“Devil in Ohio” review: A Netflix series to get you in the Halloween mood

Story posted September 15, 2022 in Arts & Entertainment by Savannah Swartz.

Zooey Deschanel has a sister? Yep, and she stars in the new Netflix limited series “Devil in Ohio”. The series stars Emily Deschanel, Xaria Dotson, and Madeleine Arthur.

The suspense thriller is based on the book “Devil in Ohio” by Daria Polatin, and while the story itself is not based on one true event, the author did research about many different cult-like religions and ideologies to create her own fictional religion that would be eerie but still realistic. 

The plot surrounds Mae Dodd who escapes from a devil worshipping cult in a made-up town in, you guessed it, Ohio.

After escaping from her family, she is lost on the side of the road and somehow finds herself at a hospital where it is revealed that she has an upside-down pentagram symbol carved into her back.

This is also where she strikes up a relationship with Dr. Suzanne Mathis.

Suzanne has a large amount of sympathy and compassion for Mae and invites her to come live with her family until they can find her a foster home.

It is revealed later why Suzanne took so well to Mae, but her already dysfunctional family was not thrilled about this adjustment and did not understand Suzanne’s attachment.

While watching this series you spend most of the episodes wondering what is going on in this cult and what led Mae to leave. This part of the plot really keeps the audience engaged, however there are many other plotlines.

Not only is Mae’s past explored but so is Suzanne’s, whose childhood trauma is unpacked.

Along with this, Suzanne’s three daughters and husband all have their own personal drama that is revealed.

While these plotlines were interesting, they felt irrelevant and forced into the show because they didn’t have anything to do in relation to the cult. This made some episodes feel confusing.

However, the series does a remarkable job bringing all the plotlines together in the finale. There were multiple plot holes throughout the episodes that stayed unresolved, right up until the end when they were finally cleared up.

It was obvious from the first episode that this series wanted to be eerie and suspenseful while still being hip and relevant.

While Netflix series usually do alright with trying to use current slang and references, there were times that the dialogue was a bit cringey.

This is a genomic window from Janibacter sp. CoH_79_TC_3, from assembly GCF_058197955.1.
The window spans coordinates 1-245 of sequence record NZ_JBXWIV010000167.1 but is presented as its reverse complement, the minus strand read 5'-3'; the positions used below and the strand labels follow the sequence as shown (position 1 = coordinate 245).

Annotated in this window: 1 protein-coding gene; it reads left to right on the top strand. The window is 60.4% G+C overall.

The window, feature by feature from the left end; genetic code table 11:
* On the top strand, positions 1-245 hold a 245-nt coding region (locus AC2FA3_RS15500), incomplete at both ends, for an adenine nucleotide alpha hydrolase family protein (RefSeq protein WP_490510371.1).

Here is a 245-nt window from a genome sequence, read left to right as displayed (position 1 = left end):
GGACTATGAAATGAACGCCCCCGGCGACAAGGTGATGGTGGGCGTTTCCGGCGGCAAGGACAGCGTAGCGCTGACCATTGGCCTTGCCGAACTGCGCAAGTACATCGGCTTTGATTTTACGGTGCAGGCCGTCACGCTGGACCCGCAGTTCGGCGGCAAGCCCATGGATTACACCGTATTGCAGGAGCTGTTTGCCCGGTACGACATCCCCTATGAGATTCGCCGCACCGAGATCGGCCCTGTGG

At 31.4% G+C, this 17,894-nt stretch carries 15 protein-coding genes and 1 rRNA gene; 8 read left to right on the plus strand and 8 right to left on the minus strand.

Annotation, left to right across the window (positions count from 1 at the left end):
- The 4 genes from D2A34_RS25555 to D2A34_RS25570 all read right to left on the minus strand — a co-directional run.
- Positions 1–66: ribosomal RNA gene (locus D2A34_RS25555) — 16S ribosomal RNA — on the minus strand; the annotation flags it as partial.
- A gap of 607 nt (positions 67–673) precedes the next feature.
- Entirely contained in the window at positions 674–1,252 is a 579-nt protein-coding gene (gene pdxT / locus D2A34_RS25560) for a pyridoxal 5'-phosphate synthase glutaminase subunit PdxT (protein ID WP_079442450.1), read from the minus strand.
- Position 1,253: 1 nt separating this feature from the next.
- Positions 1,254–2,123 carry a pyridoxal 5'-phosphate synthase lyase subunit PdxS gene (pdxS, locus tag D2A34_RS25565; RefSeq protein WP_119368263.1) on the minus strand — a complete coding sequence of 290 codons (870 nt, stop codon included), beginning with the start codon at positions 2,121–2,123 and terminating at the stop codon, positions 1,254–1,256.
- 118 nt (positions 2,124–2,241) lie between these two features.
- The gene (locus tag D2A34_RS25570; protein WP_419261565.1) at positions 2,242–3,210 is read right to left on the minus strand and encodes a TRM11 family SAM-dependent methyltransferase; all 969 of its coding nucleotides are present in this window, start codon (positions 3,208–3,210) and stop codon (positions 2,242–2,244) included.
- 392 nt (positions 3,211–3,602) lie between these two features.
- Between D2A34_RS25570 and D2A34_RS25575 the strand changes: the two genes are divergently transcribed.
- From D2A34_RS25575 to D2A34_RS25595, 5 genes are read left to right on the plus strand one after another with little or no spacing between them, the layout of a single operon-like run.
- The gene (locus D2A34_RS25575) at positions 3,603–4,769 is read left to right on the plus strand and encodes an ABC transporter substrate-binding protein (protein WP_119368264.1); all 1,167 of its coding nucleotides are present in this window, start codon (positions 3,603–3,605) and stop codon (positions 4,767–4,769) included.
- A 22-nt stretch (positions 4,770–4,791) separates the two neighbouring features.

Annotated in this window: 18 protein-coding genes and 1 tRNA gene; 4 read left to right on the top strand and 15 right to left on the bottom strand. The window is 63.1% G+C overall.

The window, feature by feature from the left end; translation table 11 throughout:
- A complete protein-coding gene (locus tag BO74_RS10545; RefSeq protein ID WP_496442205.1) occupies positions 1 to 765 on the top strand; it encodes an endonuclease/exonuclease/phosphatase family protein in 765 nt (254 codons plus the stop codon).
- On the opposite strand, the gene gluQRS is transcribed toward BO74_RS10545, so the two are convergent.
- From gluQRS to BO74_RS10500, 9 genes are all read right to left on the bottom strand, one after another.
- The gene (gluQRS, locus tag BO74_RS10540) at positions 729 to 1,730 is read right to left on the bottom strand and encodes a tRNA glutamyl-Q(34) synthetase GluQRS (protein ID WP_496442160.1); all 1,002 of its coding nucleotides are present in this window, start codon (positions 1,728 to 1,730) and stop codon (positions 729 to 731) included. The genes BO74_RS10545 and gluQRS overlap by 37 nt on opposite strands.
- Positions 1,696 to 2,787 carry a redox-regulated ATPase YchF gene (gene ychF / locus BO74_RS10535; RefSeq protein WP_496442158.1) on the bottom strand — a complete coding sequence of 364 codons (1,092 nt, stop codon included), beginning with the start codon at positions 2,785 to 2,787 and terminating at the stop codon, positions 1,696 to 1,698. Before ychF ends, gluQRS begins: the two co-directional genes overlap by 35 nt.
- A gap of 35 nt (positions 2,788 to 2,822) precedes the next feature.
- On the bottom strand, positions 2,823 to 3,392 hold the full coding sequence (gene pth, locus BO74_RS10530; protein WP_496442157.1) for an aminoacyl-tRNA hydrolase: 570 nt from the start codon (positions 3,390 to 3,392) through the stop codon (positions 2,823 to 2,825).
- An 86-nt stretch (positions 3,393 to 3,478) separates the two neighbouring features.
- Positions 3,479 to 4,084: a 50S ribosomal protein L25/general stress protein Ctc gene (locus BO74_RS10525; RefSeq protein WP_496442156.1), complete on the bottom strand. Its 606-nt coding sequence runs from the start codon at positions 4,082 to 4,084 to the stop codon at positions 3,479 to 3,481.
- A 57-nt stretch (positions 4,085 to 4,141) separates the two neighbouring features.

For example, the first scene of the show starts with Mae running through a cornfield, which is already such a cliché, but she gets to the other side and is standing on the side of the road. While trying to figure out what to do, a car drives by blaring “good 4 u” by Olivia Rodrigo.

This was a very abrupt beginning to the show, but it got the job done because within the first week of the release the show climbed to the top of the Netflix charts.

Even though some of the pop culture references struck out, the show hit a home run in the creepy department

The actual plot of the show did not become creepy until the finale when a lot of information about the cult is revealed, which is terrifying and fascinating all at the same time.

However, they keep the rest of the show scary by putting in an unnecessary amount of uneventful jump scares.

There is at least one jump scare, if not more, per episode and most of them result in nothing.

The music will build, and they will be peaking around a corner and then nothing happens. This was probably the most frustrating aspect of the show.

On another note, the cinematography in this series was done very well. There were several scenes that highlighted different symbolic items that foreshadowed things that were to come.

Personal items were very important to the characters in the show and the way they highlighted this theme was very visually pleasing.

Along with this, the music was done phenomenally. It really added to the eerie factor of many scenes.

The theme song really set the tone for the series. The theme is called “Lessons of the Fire” by Bishop Briggs and Will Bates.

The song touches on the religious aspect of the show but keeps the eerie tone. The song is off-putting, but catchy, and gets the audience in the mood for the episode.

Overall, this show was a roller coaster. It started off very slow but ended up being a very intriguing watch.

This series is definitely spooky and sets the mood for the Halloween season. If you are scared easily, don’t watch it alone.

Rating: 3/5 

Savannah Swartz is a second-year majoring in communications. To contact her, email sms9072@psu.edu .